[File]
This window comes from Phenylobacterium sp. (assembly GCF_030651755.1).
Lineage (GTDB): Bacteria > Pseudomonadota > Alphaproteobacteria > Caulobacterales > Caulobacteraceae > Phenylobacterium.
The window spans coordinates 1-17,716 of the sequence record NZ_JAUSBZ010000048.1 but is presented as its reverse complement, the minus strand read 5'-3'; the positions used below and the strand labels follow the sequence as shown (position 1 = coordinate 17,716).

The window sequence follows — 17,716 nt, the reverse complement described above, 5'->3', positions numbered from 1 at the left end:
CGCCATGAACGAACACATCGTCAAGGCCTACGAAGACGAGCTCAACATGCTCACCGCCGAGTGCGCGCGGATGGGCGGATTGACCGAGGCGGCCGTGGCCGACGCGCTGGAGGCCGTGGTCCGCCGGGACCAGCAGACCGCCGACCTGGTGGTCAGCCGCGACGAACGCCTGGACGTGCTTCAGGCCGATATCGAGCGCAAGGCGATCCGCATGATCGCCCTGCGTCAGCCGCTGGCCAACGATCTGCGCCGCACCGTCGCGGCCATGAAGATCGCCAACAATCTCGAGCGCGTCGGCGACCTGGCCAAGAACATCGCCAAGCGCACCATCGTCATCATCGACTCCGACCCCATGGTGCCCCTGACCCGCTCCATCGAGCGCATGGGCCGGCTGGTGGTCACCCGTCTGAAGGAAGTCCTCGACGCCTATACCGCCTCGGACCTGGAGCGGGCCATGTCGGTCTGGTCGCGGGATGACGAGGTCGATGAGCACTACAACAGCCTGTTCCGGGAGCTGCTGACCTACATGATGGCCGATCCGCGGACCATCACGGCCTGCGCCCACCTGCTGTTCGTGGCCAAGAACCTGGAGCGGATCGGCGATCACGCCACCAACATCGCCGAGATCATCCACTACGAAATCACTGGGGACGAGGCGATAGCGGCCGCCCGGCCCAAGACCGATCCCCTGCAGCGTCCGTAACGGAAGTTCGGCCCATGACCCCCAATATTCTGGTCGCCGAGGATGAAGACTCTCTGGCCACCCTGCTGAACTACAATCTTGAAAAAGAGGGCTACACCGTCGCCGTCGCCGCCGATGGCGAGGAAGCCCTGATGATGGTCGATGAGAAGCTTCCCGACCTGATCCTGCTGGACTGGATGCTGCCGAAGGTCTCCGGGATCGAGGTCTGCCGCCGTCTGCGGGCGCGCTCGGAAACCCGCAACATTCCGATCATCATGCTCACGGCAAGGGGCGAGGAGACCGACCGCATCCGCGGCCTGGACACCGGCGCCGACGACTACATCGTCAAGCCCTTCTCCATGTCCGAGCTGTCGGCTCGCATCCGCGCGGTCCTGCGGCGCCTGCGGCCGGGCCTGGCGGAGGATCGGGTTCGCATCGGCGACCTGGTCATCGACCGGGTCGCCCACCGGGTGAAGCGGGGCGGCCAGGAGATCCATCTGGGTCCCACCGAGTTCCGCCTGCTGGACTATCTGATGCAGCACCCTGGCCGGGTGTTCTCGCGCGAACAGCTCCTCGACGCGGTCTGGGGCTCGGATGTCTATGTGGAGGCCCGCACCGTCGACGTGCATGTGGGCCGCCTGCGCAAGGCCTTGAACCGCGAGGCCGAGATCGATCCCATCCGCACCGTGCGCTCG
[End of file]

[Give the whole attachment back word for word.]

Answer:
This window comes from Phenylobacterium sp. (assembly GCF_030651755.1).
Lineage (GTDB): Bacteria > Pseudomonadota > Alphaproteobacteria > Caulobacterales > Caulobacteraceae > Phenylobacterium.
The window spans coordinates 1-17,716 of the sequence record NZ_JAUSBZ010000048.1 but is presented as its reverse complement, the minus strand read 5'-3'; the positions used below and the strand labels follow the sequence as shown (position 1 = coordinate 17,716).

The window sequence follows — 17,716 nt, the reverse complement described above, 5'->3', positions numbered from 1 at the left end:
CGCCATGAACGAACACATCGTCAAGGCCTACGAAGACGAGCTCAACATGCTCACCGCCGAGTGCGCGCGGATGGGCGGATTGACCGAGGCGGCCGTGGCCGACGCGCTGGAGGCCGTGGTCCGCCGGGACCAGCAGACCGCCGACCTGGTGGTCAGCCGCGACGAACGCCTGGACGTGCTTCAGGCCGATATCGAGCGCAAGGCGATCCGCATGATCGCCCTGCGTCAGCCGCTGGCCAACGATCTGCGCCGCACCGTCGCGGCCATGAAGATCGCCAACAATCTCGAGCGCGTCGGCGACCTGGCCAAGAACATCGCCAAGCGCACCATCGTCATCATCGACTCCGACCCCATGGTGCCCCTGACCCGCTCCATCGAGCGCATGGGCCGGCTGGTGGTCACCCGTCTGAAGGAAGTCCTCGACGCCTATACCGCCTCGGACCTGGAGCGGGCCATGTCGGTCTGGTCGCGGGATGACGAGGTCGATGAGCACTACAACAGCCTGTTCCGGGAGCTGCTGACCTACATGATGGCCGATCCGCGGACCATCACGGCCTGCGCCCACCTGCTGTTCGTGGCCAAGAACCTGGAGCGGATCGGCGATCACGCCACCAACATCGCCGAGATCATCCACTACGAAATCACTGGGGACGAGGCGATAGCGGCCGCCCGGCCCAAGACCGATCCCCTGCAGCGTCCGTAACGGAAGTTCGGCCCATGACCCCCAATATTCTGGTCGCCGAGGATGAAGACTCTCTGGCCACCCTGCTGAACTACAATCTTGAAAAAGAGGGCTACACCGTCGCCGTCGCCGCCGATGGCGAGGAAGCCCTGATGATGGTCGATGAGAAGCTTCCCGACCTGATCCTGCTGGACTGGATGCTGCCGAAGGTCTCCGGGATCGAGGTCTGCCGCCGTCTGCGGGCGCGCTCGGAAACCCGCAACATTCCGATCATCATGCTCACGGCAAGGGGCGAGGAGACCGACCGCATCCGCGGCCTGGACACCGGCGCCGACGACTACATCGTCAAGCCCTTCTCCATGTCCGAGCTGTCGGCTCGCATCCGCGCGGTCCTGCGGCGCCTGCGGCCGGGCCTGGCGGAGGATCGGGTTCGCATCGGCGACCTGGTCATCGACCGGGTCGCCCACCGGGTGAAGCGGGGCGGCCAGGAGATCCATCTGGGTCCCACCGAGTTCCGCCTGCTGGACTATCTGATGCAGCACCCTGGCCGGGTGTTCTCGCGCGAACAGCTCCTCGACGCGGTCTGGGGCTCGGATGTCTATGTGGAGGCCCGCACCGTCGACGTGCATGTGGGCCGCCTGCGCAAGGCCTTGAACCGCGAGGCCGAGATCGATCCCATCCGCACCGTGCGCTCG